By Lauren Brocato By Lauren Brocato | November 16, 2022 | Food & Drink
We catch up with chef Akmal Anuar, the brains behind one of NYC’s hottest new culinary destinations, 53.
Chef Akmal Anuar
Where did you find inspiration for the menu?
The menu is collaborative and cohesive by design; it’s curated by a multinational and global team. In initial discussions, we first considered leaning toward Chinese cuisine, and as the conversation developed we organically widened our scope while still keeping true to our original concept. We saw a need in New York City to serve all of the different flavors of Asia under one roof—Japanese, Chinese, Singaporean and even Southeast Asian.
Many dishes speak to different cooking techniques or are classics, even some home recipes, reimagined or reinterpreted for today.
53’s sleek interior
Art is a major part of the restaurant. How does that play into a dining experience at 53?
The 53 experience is certainly multisensory, from the cuisine to the design of the spaces and even the music playing in the restaurant. The art only contributes to that experience. Our location, adjacent to the MoMA, only enticed us to pay close attention to the visual experience.
Our partnership with Petzel Gallery only solidifies the collaborative nature of this concept that we’ve created with 53.
What are some of your favorite dishes on the menu right now?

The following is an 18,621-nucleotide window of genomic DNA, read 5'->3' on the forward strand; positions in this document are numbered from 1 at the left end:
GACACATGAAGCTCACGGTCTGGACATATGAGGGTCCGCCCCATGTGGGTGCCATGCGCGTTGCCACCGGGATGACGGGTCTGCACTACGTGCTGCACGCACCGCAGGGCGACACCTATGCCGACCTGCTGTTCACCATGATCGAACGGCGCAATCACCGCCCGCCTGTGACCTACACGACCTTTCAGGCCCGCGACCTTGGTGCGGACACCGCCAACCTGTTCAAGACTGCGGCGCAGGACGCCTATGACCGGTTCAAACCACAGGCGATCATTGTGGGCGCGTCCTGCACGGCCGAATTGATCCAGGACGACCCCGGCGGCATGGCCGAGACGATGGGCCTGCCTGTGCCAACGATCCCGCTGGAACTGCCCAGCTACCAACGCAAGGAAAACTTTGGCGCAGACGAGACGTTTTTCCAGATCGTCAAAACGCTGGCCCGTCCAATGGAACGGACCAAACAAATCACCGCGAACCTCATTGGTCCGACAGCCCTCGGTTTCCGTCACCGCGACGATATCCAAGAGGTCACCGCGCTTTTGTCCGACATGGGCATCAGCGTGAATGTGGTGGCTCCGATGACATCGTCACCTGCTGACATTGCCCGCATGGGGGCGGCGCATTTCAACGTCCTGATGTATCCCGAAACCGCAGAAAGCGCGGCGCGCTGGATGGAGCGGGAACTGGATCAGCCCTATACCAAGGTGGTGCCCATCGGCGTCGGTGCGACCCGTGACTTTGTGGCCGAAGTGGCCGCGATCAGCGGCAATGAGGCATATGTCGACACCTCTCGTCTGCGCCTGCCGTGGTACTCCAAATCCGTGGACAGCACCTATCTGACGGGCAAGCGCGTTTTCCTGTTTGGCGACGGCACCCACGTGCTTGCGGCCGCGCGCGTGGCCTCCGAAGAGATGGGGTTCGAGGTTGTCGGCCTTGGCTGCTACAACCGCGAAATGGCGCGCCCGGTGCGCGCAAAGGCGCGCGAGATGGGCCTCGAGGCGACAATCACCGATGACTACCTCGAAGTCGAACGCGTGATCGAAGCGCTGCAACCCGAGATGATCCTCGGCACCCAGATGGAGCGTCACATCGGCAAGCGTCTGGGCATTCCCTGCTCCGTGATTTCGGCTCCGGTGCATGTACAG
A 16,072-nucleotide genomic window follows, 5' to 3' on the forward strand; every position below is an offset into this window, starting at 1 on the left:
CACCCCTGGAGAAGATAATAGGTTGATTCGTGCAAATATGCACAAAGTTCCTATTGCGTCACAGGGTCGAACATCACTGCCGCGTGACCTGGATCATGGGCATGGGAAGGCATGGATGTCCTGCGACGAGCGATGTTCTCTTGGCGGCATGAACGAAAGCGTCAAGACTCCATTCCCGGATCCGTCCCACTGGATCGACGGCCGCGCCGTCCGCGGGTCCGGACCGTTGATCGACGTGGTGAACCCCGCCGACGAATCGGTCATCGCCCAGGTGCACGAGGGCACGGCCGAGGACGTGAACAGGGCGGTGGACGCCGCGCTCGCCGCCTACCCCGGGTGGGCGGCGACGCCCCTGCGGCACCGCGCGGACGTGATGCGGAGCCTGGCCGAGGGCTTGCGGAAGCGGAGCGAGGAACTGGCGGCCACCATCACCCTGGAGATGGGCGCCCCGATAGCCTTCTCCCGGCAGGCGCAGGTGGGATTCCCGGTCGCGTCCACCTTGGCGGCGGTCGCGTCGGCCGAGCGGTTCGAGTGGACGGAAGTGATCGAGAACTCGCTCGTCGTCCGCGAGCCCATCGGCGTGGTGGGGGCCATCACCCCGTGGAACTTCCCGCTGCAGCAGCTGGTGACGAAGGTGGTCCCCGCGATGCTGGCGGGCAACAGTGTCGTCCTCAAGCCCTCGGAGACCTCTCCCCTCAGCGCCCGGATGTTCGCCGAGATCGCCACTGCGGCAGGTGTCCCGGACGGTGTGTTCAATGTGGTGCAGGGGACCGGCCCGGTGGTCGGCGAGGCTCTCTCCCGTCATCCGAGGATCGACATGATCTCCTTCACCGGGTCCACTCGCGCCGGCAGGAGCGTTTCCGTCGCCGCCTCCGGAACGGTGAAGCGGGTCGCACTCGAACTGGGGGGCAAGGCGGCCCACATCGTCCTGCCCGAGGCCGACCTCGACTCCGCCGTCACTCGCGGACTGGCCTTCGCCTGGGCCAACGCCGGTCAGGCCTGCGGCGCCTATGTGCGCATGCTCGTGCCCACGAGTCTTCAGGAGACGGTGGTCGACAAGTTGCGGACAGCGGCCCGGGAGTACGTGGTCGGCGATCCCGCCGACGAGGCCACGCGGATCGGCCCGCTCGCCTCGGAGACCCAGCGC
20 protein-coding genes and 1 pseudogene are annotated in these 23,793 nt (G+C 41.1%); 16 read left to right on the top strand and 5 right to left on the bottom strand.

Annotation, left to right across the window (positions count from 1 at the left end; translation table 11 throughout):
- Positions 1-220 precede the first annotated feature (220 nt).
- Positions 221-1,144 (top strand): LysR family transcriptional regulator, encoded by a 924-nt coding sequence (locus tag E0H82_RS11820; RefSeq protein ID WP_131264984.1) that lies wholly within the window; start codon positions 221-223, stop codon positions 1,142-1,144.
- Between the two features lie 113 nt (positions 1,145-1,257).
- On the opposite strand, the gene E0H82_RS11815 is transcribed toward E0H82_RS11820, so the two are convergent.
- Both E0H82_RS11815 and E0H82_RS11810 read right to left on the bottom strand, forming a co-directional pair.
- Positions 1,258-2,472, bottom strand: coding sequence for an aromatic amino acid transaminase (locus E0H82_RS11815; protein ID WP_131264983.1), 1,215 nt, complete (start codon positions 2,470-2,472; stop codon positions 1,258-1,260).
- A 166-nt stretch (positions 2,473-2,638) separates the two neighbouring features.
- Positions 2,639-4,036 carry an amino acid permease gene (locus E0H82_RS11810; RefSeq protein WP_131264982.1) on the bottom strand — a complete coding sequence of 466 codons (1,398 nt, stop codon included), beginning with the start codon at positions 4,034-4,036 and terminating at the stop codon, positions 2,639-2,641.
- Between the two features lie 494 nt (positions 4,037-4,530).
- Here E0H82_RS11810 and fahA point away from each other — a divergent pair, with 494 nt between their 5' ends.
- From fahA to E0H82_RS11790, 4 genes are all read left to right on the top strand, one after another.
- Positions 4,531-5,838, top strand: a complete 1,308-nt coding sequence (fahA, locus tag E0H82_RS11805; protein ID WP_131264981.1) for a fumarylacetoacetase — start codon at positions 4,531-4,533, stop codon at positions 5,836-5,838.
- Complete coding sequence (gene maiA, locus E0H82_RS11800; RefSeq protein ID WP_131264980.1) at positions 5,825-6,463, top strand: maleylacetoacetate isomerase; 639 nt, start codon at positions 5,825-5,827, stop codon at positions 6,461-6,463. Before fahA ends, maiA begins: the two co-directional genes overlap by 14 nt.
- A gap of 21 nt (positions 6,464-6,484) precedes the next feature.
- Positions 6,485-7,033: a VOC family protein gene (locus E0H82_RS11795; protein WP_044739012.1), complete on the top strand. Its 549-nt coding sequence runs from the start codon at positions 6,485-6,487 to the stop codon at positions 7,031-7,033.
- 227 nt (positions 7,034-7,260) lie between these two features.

I have two unexpected favorites, though I am proud of how the whole menu is coming together. The first is the eel club. It is decadent and brings together contrasts of Asia and Europe in a land and seafood version all in one explosive bite. It is already a top seller.
My other favorite is the skate sambal. It is unique and unusual to have on a menu and brings me back to my roots and what I grew up eating in Singapore with all the full robust flavors of Southeast Asia. We barbecue our fresh skate wrapped in banana leaf, which is marinated in our housemade sambal sauce. Our sambal is made with freshly ground chiles, shallots and dried shrimps cooked over a large pot for hours and seasoned with tamarind, palm sugar and salt. This dish is best enjoyed with our fried rice.
Lobster spring rolls
What has the response been like from diners since opening?
We are seeing a very large Asian clientele dining at 53, which tells me that we are doing something right. Our client trusts us and appreciates experiencing the familiarity of the flavors in a dynamic yet thoughtful environment. As we continue to evolve, we are excited to introduce new dishes and new art for a different iteration of the concept of 53.
A trio of cocktails
What’s next for 53?
First, we’ll continue innovating when it comes to our menu, and you can expect to see dishes that continue to support local farms and purveyors, always focusing on seasonal ingredients. As an example, we just launched the Emperor’s Delight, a shellfish medley featuring shrimp, New England diver scallops and squid with a delicate caviar sauce. We are developing a Hokkaido snow beef claypot with white truffles, which will be both seasonally unique and incredibly decadent.
Next, we will be rotating the current artist-in-residence, Jorge Pardo, to a new artist, whose artwork will be revealed in the restaurant dining rooms toward the end of November, as part of our curatorial partnership with the Petzel Gallery. Finally, there is still a secret cocktail lounge, which only some may know about, hidden behind a red lacquer door, currently for private events only, that we are hoping to unveil later this year or in early 2023.
Photography by: FROM TOP: PHOTO: COURTESY OF 53; PHOTO: BY EVAN SUNG; PHOTO: BY ALEXANDER STEIN; PHOTO: BY ALEXANDER STEIN